What were some themes that were important for you to explore in this book?

One of the biggest themes is fate as represented through “the inevitable order of things” that is connected to several characters.  There might very well be a predestined plan (or fate) for us all – this is also a pretty common theme in Greek mythology and tragedy like Oedipus Rex and I am a fan of ancient archetypes and myths (I teach courses on the subject).  The novel presents potential plot points that don’t play themselves out because another event comes along and annihilates it. For instance, what becomes of Moira’s attack by Jack Cleary and what about the scandal/blackmail of Mike’s sex letters?  I deliberately did this because these experiences happen frequently in real life – not every event plays out with a resolution and I am a big fan of ambiguity in stories. I am also a fan of the cause and effect of characters. In It’s a Wonderful Life, what happened when one person we know, like George Bailey, was never born?  That chain reaction of events is infinite.

Another theme is the symbiotic relationships that exist with characters like George and Sam Pearson.

Another theme is that “almost famous” phenomenon that occurs with characters like Sam, George and Miss Julie who are on the verge of greatness but don’t quite “make it” in the traditional way (or someone like Sam Pearson who becomes a best-selling author and has his “fifteen minutes” of fame) …

Another theme has to do with the role of the ghosts/visions/hallucinations/fantasies that all the characters encounter. Is Fryebury Falls a microcosm where these things roam or are these ghosts really internal manifestations of the characters’ subconscious?  Or both?  I like the idea that these ghosts can be experienced in a paranormal way and/or as a product of neuroses and psychoses. You decide.

Identity (which I feel might be the most prominent theme in all of storytelling…and our lives) is certainly present.  At one point, Maygyn was seen as the main character and storyteller, but that point-of-view shifted to a third person narrator—but I kept developing her even as I was in my final stages of revision.  A couple years ago, my “son” came out as transgender and she is now my daughter (a beautiful, life-changing experience for me as a parent and as a human as a whole who was awoken to a new way of looking at humanity), so I explored this coming-of-age nuance with Maygyn. One might find it strange, but Maygyn in many ways is the soul of the novel and in some ways, I see her as the main character—at least at one point I had her as the main narrator. In my final stages of revision, however, it made more sense to simplify the narration, so the reader might not see that and that is fine.  I am a fan of those stories where a seemingly minor character (like Chief in One Flew Over the Cuckoo’s Nest or Cookie in the film Stalag 17) is actually the main character. And Maygyn, in many ways, even before my daughter was born, was a female version of myself. Carl Jung would call her the “anima.”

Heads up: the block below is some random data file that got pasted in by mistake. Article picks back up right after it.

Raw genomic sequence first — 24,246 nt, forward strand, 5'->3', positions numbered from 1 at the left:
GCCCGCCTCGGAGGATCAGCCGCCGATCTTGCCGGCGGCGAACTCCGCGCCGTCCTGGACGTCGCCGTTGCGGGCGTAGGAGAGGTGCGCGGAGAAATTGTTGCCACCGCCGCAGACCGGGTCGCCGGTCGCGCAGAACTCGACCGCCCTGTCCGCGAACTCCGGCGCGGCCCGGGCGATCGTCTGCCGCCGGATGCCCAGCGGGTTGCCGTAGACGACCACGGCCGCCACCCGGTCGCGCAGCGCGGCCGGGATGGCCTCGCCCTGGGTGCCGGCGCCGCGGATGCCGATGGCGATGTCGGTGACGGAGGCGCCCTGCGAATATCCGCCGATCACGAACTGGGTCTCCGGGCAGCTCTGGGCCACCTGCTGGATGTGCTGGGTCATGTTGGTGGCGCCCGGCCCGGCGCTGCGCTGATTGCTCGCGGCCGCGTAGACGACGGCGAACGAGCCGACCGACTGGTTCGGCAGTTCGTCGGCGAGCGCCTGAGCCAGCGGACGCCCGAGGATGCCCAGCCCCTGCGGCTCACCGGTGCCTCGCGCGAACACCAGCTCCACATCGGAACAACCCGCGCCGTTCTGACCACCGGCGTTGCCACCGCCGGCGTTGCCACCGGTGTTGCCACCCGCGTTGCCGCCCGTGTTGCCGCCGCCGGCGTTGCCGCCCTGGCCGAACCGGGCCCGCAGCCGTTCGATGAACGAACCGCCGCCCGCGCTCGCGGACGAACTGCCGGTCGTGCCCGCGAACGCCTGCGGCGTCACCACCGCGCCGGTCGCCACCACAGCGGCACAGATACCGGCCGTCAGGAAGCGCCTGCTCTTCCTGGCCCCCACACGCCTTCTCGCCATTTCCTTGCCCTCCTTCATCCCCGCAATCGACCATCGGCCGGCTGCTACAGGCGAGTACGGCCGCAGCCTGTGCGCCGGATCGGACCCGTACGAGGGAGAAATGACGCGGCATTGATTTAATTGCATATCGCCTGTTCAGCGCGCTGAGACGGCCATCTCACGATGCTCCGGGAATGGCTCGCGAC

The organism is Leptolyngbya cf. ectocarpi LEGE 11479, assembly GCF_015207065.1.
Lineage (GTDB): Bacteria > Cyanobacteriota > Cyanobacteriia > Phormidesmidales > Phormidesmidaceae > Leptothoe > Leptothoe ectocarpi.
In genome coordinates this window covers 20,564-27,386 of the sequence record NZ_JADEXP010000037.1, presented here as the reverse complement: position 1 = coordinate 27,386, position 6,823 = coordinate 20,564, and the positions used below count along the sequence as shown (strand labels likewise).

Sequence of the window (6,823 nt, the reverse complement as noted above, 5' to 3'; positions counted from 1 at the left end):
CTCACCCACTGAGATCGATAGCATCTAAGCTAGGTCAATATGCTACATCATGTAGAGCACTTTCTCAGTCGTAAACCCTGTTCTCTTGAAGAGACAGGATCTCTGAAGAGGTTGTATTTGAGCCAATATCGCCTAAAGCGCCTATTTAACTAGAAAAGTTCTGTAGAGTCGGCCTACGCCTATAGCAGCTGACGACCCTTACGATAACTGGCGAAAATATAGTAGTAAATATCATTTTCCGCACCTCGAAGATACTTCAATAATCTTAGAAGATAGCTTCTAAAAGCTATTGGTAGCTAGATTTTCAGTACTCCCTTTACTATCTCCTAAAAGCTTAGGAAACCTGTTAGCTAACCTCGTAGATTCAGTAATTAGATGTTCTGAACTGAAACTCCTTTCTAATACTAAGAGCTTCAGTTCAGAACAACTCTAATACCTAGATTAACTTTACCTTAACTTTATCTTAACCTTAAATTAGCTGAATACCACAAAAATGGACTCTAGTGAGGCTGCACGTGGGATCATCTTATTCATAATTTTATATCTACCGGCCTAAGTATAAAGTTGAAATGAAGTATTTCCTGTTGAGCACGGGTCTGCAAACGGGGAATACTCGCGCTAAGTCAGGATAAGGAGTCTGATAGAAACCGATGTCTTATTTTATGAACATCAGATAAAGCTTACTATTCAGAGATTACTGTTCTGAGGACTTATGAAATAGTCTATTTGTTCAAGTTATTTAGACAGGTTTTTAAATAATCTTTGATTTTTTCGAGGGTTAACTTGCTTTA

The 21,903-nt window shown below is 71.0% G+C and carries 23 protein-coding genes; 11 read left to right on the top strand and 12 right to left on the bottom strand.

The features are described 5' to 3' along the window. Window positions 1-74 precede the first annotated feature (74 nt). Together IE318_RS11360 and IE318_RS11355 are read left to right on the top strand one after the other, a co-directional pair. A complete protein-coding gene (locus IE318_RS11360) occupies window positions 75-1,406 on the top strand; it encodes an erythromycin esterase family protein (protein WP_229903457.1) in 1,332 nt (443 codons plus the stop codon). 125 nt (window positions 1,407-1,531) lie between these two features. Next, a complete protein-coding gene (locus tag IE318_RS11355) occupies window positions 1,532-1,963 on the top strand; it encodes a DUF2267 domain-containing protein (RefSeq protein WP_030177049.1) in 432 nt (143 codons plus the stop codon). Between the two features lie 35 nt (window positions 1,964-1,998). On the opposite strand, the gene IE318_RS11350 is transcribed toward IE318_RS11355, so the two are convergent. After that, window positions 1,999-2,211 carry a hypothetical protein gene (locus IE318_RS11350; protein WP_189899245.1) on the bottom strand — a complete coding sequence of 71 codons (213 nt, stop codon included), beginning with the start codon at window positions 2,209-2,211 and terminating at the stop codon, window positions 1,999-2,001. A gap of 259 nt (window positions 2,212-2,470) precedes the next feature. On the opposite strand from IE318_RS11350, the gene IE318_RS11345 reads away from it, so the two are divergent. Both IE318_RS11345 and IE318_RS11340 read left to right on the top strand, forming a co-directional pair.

In short, the themes evolved over a twenty-year period.  I began writing this in 2000 and in that time the book went through a number of years of rewrites and even more years of doing nothing but sitting in a file (until I reached out to Atmosphere Press).  So, the novel of a fifty-year-old man began with a twenty-seven-year-old younger man and in that time, life’s experiences and maturity became major parts of the revisions—and changing themes—over time.

Author Links: Amazon | GoodReads

Is it a genre-bending spin to the police procedural novel…Or a stylized variation on the mystery-horror novel with touches of melodrama …Or is it a ghost story with a splash of parapsychology?

Set in the mythical New England microcosm of Fryebury Falls, Little Town Blues tells the story of nine characters, in the spring, summer and fall of 1984: Mild-mannered police chief Mike Melanson, his eccentric, prophetic wife “Miss Julie” and their empathetic son, Adam; the gifted and tarnished Pearson brothers, former best-selling writer Sam and former high school coach and teacher, George, marked by tragedy and scandal; hard-boiled musician, Moira Davis and her precocious teenage daughter, Maygyn, going through her own coming-of-age story; and the diabolical deputy Jack Cleary and his emotionally tortured brain-injured son, J.J. This interwoven mosaic of small-town neuroses and psychoses leads to a quirky scandal involving the chief of police.

Little Town Blues critiques small-town America through the lens of ethics, traditions, creativity, repression, the illusion of fame and diversity, gender identity and undiagnosed mental illnesses. In his first novel, David Gonthier illustrates how the unfolding of one event might easily be forgotten because of the unfolding of another event…just like in our own lives.

About Literary Titan

The Literary Titan is an organization of professional editors, writers, and professors that have a passion for the written word. We review fiction and non-fiction books in many different genres, as well as conduct author interviews, and recognize talented authors with our Literary Book Award. We are privileged to work with so many creative authors around the globe.

Posted on November 1, 2022, in Interviews and tagged , , , , , , , , , , , , , , , , , , , , , , , , , , , , , , . Bookmark the permalink. Leave a comment.